http://www.bizjournals.com/cincinnati/blog/2011/01/809m-tagged-to-extend-i-74-through.html

Popular posts from this blog

The Relief Route That Wasn't: The Never Built I-70 Bypass in the Mid-Mon Valley

In June 1963, a small blurb in the Pittsburgh Post-Gazette read that The Westmoreland Engineering Company was awarded a $24,060 bid to study the proposed construction of Interstate 70 in Westmoreland and Washington Counties.  The study was to see what the construction and right-of-way costs "...to modernize the existing highway to Interstate requirements within eight months." (1)  This small, non-attributed, three paragraph article came less than a decade after the completion of a four lane highway that linked the Mid-Mon Valley to the Pennsylvania Turnpike. This would be the start of a 15 year process to upgrade and improve Interstate 70 - a process that ultimately never produced a single foot of new highway.

This is the story, albeit brief, of the I-70 that never came about.

Background:
What is now known as Interstate70 from Washington to New Stanton began as a connecting highway for the region to the Pennsylvania Turnpike.  Known as the "Express Highway", construct…

Independence Boulevard - Charlotte's First Urban Highway

Today, the major pieces of Charlotte's highway network include the Outerbelt (I-485), Interstates 77 and 85, and the Brookshire and Belk Freeways (I-277), but nearly sixty years ago Charlotte's first major urban highway project would begin.  The construction of Independence Boulevard in the 1940s and early 1950s would give Charlotte and North Carolina its first urban expressway, and would usher in a new era of highway building throughout the state.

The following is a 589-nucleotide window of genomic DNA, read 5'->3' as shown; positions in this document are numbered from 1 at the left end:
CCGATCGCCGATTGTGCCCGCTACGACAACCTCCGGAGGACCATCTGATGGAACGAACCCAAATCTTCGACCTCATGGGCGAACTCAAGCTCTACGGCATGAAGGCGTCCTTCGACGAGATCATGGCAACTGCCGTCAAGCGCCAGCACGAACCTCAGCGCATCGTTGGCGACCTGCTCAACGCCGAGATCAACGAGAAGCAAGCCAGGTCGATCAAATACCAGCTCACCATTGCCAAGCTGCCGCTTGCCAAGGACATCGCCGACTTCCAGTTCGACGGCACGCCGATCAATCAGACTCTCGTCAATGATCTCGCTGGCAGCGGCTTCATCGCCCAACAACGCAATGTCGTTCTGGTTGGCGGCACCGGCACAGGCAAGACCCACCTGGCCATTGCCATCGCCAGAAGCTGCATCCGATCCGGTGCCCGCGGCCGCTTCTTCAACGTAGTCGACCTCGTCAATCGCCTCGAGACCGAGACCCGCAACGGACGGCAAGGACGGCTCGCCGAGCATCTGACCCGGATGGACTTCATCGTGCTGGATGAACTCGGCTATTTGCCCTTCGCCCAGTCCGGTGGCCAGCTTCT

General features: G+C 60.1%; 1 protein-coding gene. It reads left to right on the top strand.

With the help of former mayor, Ben Douglas - who sat on the State Highway Commission in the 1940s - the push for building Independence Blvd. began.  In 1946, city residents passed a $200,000 bond issue that would go along with over $2 million in federal funding.  The highway would open in two stages in 1949 and 1950.  When a grade separated interchange was built at South Blvd. and Morehead St. in the mid 1950s, Independence Blvd. was completed. (1)  Although the highway was not a fully controlled access highway, it gave motorists an …

The Bigelow Blvd. / Crosstown Expressway (Interstate 579) Ghost Ramp Mystery Explained

For nearly five decades, many Pittbsurgh-area motorists, when leaving the old Civic Arena or exiting off the Crosstown Expressway onto Bigelow Boulevard, have wondered what exactly the ghost ramp in the above photo was for.  Where was it to have come from?  When and why did they stop?  Will it ever be built?
The original plans for the Crosstown Expressway included a full interchange with Bigelow Boulevard.  However, these plans never came to fruition.  The only ramps that were built were from I-579 North onto to the Bigelow and from Bigelow Boulevard/PA 380 West to I-579 South.  The above ramp was to have come from I-579 South, and depending on what older map of Pittsburgh you have over or under the existing roadway, and on to Bigelow/PA 380 East.  It never came to be, and the HOV ramp to what was once the Civic Arena has basically eliminated the need for completing this interchange.


The two photos above show the retaining wall with the ghost ramp and how it would have connected onto…